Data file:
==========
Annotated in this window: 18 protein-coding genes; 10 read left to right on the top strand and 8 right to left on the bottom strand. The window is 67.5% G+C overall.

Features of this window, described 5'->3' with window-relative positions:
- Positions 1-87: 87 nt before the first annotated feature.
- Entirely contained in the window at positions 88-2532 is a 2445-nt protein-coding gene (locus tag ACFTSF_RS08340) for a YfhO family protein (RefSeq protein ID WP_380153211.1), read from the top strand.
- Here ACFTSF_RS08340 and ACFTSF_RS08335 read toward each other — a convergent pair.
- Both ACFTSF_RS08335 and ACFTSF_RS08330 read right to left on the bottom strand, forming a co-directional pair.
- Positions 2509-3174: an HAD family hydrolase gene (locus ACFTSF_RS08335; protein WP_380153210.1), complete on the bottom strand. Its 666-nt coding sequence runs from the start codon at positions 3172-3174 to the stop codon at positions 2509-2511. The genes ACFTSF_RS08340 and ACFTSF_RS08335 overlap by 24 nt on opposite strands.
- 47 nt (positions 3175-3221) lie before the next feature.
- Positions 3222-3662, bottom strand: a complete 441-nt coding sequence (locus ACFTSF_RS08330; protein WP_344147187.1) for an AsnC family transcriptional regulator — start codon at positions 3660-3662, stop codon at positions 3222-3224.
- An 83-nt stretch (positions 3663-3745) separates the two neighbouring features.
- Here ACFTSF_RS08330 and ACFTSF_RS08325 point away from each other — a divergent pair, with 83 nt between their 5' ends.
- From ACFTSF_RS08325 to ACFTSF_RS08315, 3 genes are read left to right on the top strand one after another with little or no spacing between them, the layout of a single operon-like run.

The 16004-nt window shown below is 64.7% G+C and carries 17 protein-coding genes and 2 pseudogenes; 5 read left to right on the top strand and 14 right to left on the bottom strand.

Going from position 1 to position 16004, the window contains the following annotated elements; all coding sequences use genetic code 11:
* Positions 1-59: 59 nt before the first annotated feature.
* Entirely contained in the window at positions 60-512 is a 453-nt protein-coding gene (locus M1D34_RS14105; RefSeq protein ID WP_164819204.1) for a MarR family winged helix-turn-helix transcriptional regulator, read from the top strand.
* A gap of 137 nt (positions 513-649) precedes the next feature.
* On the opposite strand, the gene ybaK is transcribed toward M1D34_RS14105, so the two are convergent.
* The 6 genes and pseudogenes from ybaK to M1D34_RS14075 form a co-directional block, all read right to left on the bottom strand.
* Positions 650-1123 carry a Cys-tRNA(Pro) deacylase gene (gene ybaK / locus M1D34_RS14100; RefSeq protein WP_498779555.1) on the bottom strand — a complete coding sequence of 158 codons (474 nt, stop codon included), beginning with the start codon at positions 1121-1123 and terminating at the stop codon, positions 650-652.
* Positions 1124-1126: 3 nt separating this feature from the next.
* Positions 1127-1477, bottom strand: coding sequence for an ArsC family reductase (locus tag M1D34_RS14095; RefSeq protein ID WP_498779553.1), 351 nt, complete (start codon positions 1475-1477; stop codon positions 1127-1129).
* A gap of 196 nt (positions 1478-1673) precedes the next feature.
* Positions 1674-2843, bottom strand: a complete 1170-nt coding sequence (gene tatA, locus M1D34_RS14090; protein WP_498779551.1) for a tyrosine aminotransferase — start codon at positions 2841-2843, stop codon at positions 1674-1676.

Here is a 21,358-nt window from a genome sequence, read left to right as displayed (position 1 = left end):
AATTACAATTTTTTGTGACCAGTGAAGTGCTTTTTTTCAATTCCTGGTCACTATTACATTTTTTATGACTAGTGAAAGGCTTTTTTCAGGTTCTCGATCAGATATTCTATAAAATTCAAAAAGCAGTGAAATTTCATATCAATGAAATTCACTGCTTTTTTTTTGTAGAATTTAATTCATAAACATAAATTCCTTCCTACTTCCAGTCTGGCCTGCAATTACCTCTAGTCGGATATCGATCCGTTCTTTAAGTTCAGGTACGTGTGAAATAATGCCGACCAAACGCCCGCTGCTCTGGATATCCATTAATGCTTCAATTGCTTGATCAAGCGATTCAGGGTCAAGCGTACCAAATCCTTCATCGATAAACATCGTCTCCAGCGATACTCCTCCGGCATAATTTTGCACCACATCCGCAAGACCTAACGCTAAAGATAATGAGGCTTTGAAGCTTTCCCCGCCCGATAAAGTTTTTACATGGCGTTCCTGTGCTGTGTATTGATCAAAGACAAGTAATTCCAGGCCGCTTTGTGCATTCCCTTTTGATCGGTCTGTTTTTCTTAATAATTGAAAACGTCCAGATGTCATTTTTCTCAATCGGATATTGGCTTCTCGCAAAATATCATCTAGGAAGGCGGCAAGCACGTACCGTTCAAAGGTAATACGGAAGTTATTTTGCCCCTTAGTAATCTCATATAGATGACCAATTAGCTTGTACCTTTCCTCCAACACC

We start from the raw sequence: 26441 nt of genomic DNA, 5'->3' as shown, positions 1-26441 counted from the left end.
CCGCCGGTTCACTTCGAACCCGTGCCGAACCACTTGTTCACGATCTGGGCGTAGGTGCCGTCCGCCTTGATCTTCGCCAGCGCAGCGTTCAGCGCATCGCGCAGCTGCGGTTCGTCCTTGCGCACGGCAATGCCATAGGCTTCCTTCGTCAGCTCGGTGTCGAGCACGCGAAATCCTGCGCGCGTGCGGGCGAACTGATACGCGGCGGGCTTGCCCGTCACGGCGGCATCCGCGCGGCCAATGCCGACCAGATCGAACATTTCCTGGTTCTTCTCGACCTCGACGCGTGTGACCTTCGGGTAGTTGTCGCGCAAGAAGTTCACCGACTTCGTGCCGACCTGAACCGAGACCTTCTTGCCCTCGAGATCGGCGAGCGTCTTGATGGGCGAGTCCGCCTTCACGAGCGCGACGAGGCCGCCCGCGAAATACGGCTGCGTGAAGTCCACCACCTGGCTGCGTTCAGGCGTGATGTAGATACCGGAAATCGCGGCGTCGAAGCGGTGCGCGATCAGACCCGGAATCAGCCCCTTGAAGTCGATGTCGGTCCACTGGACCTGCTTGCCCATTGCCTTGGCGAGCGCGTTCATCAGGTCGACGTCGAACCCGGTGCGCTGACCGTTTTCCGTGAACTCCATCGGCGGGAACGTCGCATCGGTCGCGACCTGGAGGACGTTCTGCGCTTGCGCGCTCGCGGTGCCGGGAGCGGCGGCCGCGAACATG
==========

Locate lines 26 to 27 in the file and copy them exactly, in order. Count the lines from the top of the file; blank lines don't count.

AATTACAATTTTTTGTGACCAGTGAAGTGCTTTTTTTCAATTCCTGGTCACTATTACATTTTTTATGACTAGTGAAAGGCTTTTTTCAGGTTCTCGATCAGATATTCTATAAAATTCAAAAAGCAGTGAAATTTCATATCAATGAAATTCACTGCTTTTTTTTTGTAGAATTTAATTCATAAACATAAATTCCTTCCTACTTCCAGTCTGGCCTGCAATTACCTCTAGTCGGATATCGATCCGTTCTTTAAGTTCAGGTACGTGTGAAATAATGCCGACCAAACGCCCGCTGCTCTGGATATCCATTAATGCTTCAATTGCTTGATCAAGCGATTCAGGGTCAAGCGTACCAAATCCTTCATCGATAAACATCGTCTCCAGCGATACTCCTCCGGCATAATTTTGCACCACATCCGCAAGACCTAACGCTAAAGATAATGAGGCTTTGAAGCTTTCCCCGCCCGATAAAGTTTTTACATGGCGTTCCTGTGCTGTGTATTGATCAAAGACAAGTAATTCCAGGCCGCTTTGTGCATTCCCTTTTGATCGGTCTGTTTTTCTTAATAATTGAAAACGTCCAGATGTCATTTTTCTCAATCGGATATTGGCTTCTCGCAAAATATCATCTAGGAAGGCGGCAAGCACGTACCGTTCAAAGGTAATACGGAAGTTATTTTGCCCCTTAGTAATCTCATATAGATGACCAATTAGCTTGTACCTTTCCTCCAACACC

We start from the raw sequence: 26441 nt of genomic DNA, 5'->3' as shown, positions 1-26441 counted from the left end.